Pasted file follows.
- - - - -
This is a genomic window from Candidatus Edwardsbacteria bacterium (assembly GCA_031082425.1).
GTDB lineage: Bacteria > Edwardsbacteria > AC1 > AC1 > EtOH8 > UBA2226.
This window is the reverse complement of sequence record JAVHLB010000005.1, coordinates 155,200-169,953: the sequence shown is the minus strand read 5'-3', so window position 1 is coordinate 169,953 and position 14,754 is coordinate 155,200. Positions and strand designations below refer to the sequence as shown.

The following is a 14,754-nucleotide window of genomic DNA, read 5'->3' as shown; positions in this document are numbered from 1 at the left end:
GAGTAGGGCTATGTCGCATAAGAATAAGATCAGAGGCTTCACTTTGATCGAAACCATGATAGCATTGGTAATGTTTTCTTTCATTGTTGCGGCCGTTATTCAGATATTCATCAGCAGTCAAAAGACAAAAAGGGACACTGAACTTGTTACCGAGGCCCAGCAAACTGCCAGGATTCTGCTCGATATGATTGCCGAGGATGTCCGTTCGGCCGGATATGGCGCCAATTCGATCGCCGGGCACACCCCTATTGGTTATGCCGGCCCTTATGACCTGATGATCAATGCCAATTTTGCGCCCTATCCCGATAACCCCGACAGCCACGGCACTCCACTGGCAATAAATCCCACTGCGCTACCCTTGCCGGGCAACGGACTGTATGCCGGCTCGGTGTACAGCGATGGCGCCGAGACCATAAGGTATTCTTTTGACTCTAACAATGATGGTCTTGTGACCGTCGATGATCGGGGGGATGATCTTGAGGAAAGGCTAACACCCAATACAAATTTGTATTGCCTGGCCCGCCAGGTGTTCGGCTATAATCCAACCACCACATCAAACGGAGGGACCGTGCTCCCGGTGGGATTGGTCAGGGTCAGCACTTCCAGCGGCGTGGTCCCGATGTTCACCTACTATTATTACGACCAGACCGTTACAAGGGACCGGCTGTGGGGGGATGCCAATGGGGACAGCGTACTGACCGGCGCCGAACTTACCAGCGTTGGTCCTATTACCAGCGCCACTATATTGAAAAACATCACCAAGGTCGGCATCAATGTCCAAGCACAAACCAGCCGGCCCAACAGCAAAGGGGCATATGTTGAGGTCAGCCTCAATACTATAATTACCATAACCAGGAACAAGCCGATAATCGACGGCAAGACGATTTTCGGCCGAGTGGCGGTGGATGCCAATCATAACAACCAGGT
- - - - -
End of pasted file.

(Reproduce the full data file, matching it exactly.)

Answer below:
This is a genomic window from Candidatus Edwardsbacteria bacterium (assembly GCA_031082425.1).
GTDB lineage: Bacteria > Edwardsbacteria > AC1 > AC1 > EtOH8 > UBA2226.
This window is the reverse complement of sequence record JAVHLB010000005.1, coordinates 155,200-169,953: the sequence shown is the minus strand read 5'-3', so window position 1 is coordinate 169,953 and position 14,754 is coordinate 155,200. Positions and strand designations below refer to the sequence as shown.

The following is a 14,754-nucleotide window of genomic DNA, read 5'->3' as shown; positions in this document are numbered from 1 at the left end:
GAGTAGGGCTATGTCGCATAAGAATAAGATCAGAGGCTTCACTTTGATCGAAACCATGATAGCATTGGTAATGTTTTCTTTCATTGTTGCGGCCGTTATTCAGATATTCATCAGCAGTCAAAAGACAAAAAGGGACACTGAACTTGTTACCGAGGCCCAGCAAACTGCCAGGATTCTGCTCGATATGATTGCCGAGGATGTCCGTTCGGCCGGATATGGCGCCAATTCGATCGCCGGGCACACCCCTATTGGTTATGCCGGCCCTTATGACCTGATGATCAATGCCAATTTTGCGCCCTATCCCGATAACCCCGACAGCCACGGCACTCCACTGGCAATAAATCCCACTGCGCTACCCTTGCCGGGCAACGGACTGTATGCCGGCTCGGTGTACAGCGATGGCGCCGAGACCATAAGGTATTCTTTTGACTCTAACAATGATGGTCTTGTGACCGTCGATGATCGGGGGGATGATCTTGAGGAAAGGCTAACACCCAATACAAATTTGTATTGCCTGGCCCGCCAGGTGTTCGGCTATAATCCAACCACCACATCAAACGGAGGGACCGTGCTCCCGGTGGGATTGGTCAGGGTCAGCACTTCCAGCGGCGTGGTCCCGATGTTCACCTACTATTATTACGACCAGACCGTTACAAGGGACCGGCTGTGGGGGGATGCCAATGGGGACAGCGTACTGACCGGCGCCGAACTTACCAGCGTTGGTCCTATTACCAGCGCCACTATATTGAAAAACATCACCAAGGTCGGCATCAATGTCCAAGCACAAACCAGCCGGCCCAACAGCAAAGGGGCATATGTTGAGGTCAGCCTCAATACTATAATTACCATAACCAGGAACAAGCCGATAATCGACGGCAAGACGATTTTCGGCCGAGTGGCGGTGGATGCCAATCATAACAACCAGGT